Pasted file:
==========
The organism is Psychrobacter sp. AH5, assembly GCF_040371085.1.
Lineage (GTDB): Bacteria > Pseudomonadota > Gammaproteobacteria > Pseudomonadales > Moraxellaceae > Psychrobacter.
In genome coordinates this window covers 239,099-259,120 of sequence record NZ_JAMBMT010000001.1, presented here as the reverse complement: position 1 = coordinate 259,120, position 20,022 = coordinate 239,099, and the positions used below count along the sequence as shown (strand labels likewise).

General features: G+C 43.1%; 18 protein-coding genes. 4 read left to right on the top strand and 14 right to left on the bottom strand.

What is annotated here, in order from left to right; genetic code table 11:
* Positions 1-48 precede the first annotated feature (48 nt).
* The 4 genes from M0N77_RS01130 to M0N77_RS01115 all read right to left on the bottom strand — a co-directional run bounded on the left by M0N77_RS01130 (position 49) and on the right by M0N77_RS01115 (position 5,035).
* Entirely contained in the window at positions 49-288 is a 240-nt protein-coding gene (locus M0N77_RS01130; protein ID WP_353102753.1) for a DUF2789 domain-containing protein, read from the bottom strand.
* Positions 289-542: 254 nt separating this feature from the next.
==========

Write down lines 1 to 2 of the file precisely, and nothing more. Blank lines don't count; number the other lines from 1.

The organism is Psychrobacter sp. AH5, assembly GCF_040371085.1.
Lineage (GTDB): Bacteria > Pseudomonadota > Gammaproteobacteria > Pseudomonadales > Moraxellaceae > Psychrobacter.